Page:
06-01-2017 Hartford officials discuss forming joint committee to help Medic 1 improve local service;

Hartford officials discuss forming joint committee to help Medic 1 improve local service

By Nancy Albright

At a joint session of the City of Hartford and Hartford Township held on Wednesday, May 24, officials resumed discussions regarding the operation of Medic 1 Ambulance service in the Hartford area where they left off at the joint session held on March 7, 2017.

As several officials were quick to point out, they were not there to discuss retaining Medic 1 services, which Hartford has used since 1988. Rather, to hold an open conversation between the council, township, Medic 1 representatives, and the public in attendance regarding steps that can be taken to improve area emergency services.

Township Supervisor Ron Sefcik opened the discussion with concerns about what he considers to be a large discrepancy in charges for emergency services between Hartford and Watervliet during the 2016 fiscal year, where Medic 1 responded to over 650 calls.

One emergency vehicle is allocated to Hartford and the cost of that vehicle is shared with Watervliet Township. The total amount paid for one full-time ALS unit over a twelve month period was $561,629.10. Hartford’s share was $375,385.53 and the cost to Watervliet was $186,243.57, creating a differential of $189,141.96.

Medic 1 Board Chairman Pete Sinclair explained that the variance in cost may be due in part to the fact that Watervliet has a large number of wheelchair calls due to U.S. Renal Care Watervliet Dialysis. Medic 1 charges patients just $60 for roundtrip service per call. Medic 1 operations manager Bob Hale then stated that many drug-related calls come in from Hartford which incurs higher costs.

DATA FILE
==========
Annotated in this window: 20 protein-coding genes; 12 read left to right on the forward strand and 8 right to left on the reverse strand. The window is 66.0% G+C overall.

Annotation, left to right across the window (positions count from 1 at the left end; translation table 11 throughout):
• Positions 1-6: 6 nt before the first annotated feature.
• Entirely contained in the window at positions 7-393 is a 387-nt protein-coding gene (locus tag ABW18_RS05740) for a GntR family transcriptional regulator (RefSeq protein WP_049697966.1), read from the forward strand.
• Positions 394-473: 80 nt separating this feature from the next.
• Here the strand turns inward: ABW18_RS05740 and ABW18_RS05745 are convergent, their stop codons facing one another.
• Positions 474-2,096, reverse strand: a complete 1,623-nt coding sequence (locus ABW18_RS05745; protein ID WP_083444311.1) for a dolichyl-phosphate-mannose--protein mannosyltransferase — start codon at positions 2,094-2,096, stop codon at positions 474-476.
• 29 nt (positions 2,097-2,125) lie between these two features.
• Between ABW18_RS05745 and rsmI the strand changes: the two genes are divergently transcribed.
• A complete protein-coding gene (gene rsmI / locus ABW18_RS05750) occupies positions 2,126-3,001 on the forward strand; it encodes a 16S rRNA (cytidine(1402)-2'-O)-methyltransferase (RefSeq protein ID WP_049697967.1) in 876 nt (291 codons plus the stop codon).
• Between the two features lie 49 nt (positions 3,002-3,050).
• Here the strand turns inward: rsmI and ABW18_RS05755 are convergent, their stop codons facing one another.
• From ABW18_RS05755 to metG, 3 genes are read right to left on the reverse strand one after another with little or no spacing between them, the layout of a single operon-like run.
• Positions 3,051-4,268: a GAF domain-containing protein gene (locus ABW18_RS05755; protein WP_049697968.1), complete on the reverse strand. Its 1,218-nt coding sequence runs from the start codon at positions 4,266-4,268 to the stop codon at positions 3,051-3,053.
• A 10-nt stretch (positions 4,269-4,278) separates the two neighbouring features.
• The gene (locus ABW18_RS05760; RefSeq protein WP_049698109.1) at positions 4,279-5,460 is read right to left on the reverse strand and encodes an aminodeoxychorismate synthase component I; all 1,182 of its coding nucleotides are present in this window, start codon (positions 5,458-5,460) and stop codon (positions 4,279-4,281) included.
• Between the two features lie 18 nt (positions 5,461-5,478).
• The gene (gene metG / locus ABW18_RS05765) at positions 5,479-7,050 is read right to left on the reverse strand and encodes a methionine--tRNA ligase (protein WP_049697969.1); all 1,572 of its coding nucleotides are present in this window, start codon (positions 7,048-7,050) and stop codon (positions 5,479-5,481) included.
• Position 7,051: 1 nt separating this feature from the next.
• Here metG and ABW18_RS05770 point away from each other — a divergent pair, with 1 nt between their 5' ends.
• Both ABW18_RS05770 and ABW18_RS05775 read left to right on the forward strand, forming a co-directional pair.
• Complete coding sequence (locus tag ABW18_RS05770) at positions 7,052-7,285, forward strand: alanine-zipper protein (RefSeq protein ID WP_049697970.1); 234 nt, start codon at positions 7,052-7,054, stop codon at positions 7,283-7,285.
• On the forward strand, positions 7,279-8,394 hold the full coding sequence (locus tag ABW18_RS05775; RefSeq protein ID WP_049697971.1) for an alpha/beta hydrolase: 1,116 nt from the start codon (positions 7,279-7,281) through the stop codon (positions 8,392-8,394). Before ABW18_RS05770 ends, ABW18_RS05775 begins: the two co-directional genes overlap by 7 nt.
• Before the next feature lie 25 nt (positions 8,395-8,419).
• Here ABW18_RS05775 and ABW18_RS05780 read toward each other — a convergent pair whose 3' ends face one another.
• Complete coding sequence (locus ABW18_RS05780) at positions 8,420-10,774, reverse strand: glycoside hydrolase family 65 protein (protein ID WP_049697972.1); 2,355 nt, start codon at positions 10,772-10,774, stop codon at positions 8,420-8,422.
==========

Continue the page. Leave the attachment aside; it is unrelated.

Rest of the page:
The financial discussion was tabled there.

Covert Fire Department weighs in

In a letter to Medic 1 dated May 23, 2017, Covert Fire Department Chief Doug Myers stated that, “Over the past year or so our agency has been increasingly requested by Medic 1 to take calls for the Hartford City and Township areas, and to go on standby. Although we pride ourselves in our relationships with outside organizations, this particular relationship seems to be heavily one-sided.”

Chief Myers went on to say that it is difficult to explain to his taxpayers why they are “continually left without coverage” and that the department is unwilling to come to the aid of a for-profit agency that “does not return the favor.” This causes problems for Covert, as well as Hartford that experiences 20-minute response times when Covert is in standby status because Medic 1 does not address the issue.

In conclusion, Chief Myers informed Medic 1 that they will no longer go on standby until an agreement with responding agencies is established that satisfies the taxpayers of both the Covert and Hartford communities.

Hartford Mayor Pro-Tem Rick Hall responded with, “We have a good mutual aid relationship with Covert and don’t want to jeopardize that.”

In response, Sinclair reiterated the dispatch protocol. Emergency vehicle operations are coordinated by Van Buren County Central Dispatch, which is operated by the County Sheriff’s Department in Paw Paw and functions as the county-wide hub for emergency fleet logistics. Medic 1 does not contact agencies directly to request backup. Central Dispatch is notified of requests and makes the decisions on how to best provide backup coverage to the entire service area.

Many members of the joint session voiced their concern that Chief Myers’ letter was written the day before the joint session was to take place and that there were no Covert representatives present at the meeting.

Joint committee may be the answer

Sefcik suggested forming a joint committee to meet on a quarterly or monthly basis that includes representatives from Hartford City and Township, the Hartford Fire Department, Watervliet Township and Medic 1, as a vehicle to set parameters to improve area ambulance service.